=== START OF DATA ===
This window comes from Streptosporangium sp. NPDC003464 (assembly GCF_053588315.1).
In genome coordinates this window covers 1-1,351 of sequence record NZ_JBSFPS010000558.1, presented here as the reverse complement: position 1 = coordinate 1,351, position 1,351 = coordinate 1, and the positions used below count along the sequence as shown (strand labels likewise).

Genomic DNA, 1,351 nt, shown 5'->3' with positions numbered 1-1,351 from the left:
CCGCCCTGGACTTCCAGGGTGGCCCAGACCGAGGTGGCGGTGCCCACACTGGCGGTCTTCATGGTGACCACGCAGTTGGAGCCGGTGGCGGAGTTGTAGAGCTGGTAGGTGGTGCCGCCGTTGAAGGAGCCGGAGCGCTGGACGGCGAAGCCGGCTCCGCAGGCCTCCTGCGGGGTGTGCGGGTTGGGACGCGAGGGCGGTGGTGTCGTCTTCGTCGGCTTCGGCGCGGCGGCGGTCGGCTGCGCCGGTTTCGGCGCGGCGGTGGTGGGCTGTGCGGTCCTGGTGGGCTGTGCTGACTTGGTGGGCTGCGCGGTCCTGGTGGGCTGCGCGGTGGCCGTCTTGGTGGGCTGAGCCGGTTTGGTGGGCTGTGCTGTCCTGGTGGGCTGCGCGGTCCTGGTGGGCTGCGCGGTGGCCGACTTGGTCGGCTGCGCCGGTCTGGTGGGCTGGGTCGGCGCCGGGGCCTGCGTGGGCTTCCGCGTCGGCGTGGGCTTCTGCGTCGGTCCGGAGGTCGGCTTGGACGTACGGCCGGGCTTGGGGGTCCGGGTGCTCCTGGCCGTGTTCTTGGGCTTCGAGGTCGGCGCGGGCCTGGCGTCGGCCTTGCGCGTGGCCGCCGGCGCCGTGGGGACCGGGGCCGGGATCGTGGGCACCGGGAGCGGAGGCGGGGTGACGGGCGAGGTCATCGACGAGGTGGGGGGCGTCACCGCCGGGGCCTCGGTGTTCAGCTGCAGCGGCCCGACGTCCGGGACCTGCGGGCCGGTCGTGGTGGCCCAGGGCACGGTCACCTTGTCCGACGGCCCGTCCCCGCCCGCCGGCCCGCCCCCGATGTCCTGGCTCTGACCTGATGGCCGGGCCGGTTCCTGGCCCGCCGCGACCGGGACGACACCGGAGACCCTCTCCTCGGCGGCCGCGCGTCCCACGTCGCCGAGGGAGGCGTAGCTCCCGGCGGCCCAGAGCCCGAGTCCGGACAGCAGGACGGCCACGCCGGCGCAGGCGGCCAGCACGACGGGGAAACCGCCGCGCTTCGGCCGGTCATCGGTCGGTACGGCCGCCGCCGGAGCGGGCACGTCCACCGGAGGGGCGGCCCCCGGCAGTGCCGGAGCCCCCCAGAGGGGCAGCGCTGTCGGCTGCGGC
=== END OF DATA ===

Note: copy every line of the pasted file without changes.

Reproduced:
This window comes from Streptosporangium sp. NPDC003464 (assembly GCF_053588315.1).
In genome coordinates this window covers 1-1,351 of sequence record NZ_JBSFPS010000558.1, presented here as the reverse complement: position 1 = coordinate 1,351, position 1,351 = coordinate 1, and the positions used below count along the sequence as shown (strand labels likewise).

Genomic DNA, 1,351 nt, shown 5'->3' with positions numbered 1-1,351 from the left:
CCGCCCTGGACTTCCAGGGTGGCCCAGACCGAGGTGGCGGTGCCCACACTGGCGGTCTTCATGGTGACCACGCAGTTGGAGCCGGTGGCGGAGTTGTAGAGCTGGTAGGTGGTGCCGCCGTTGAAGGAGCCGGAGCGCTGGACGGCGAAGCCGGCTCCGCAGGCCTCCTGCGGGGTGTGCGGGTTGGGACGCGAGGGCGGTGGTGTCGTCTTCGTCGGCTTCGGCGCGGCGGCGGTCGGCTGCGCCGGTTTCGGCGCGGCGGTGGTGGGCTGTGCGGTCCTGGTGGGCTGTGCTGACTTGGTGGGCTGCGCGGTCCTGGTGGGCTGCGCGGTGGCCGTCTTGGTGGGCTGAGCCGGTTTGGTGGGCTGTGCTGTCCTGGTGGGCTGCGCGGTCCTGGTGGGCTGCGCGGTGGCCGACTTGGTCGGCTGCGCCGGTCTGGTGGGCTGGGTCGGCGCCGGGGCCTGCGTGGGCTTCCGCGTCGGCGTGGGCTTCTGCGTCGGTCCGGAGGTCGGCTTGGACGTACGGCCGGGCTTGGGGGTCCGGGTGCTCCTGGCCGTGTTCTTGGGCTTCGAGGTCGGCGCGGGCCTGGCGTCGGCCTTGCGCGTGGCCGCCGGCGCCGTGGGGACCGGGGCCGGGATCGTGGGCACCGGGAGCGGAGGCGGGGTGACGGGCGAGGTCATCGACGAGGTGGGGGGCGTCACCGCCGGGGCCTCGGTGTTCAGCTGCAGCGGCCCGACGTCCGGGACCTGCGGGCCGGTCGTGGTGGCCCAGGGCACGGTCACCTTGTCCGACGGCCCGTCCCCGCCCGCCGGCCCGCCCCCGATGTCCTGGCTCTGACCTGATGGCCGGGCCGGTTCCTGGCCCGCCGCGACCGGGACGACACCGGAGACCCTCTCCTCGGCGGCCGCGCGTCCCACGTCGCCGAGGGAGGCGTAGCTCCCGGCGGCCCAGAGCCCGAGTCCGGACAGCAGGACGGCCACGCCGGCGCAGGCGGCCAGCACGACGGGGAAACCGCCGCGCTTCGGCCGGTCATCGGTCGGTACGGCCGCCGCCGGAGCGGGCACGTCCACCGGAGGGGCGGCCCCCGGCAGTGCCGGAGCCCCCCAGAGGGGCAGCGCTGTCGGCTGCGGC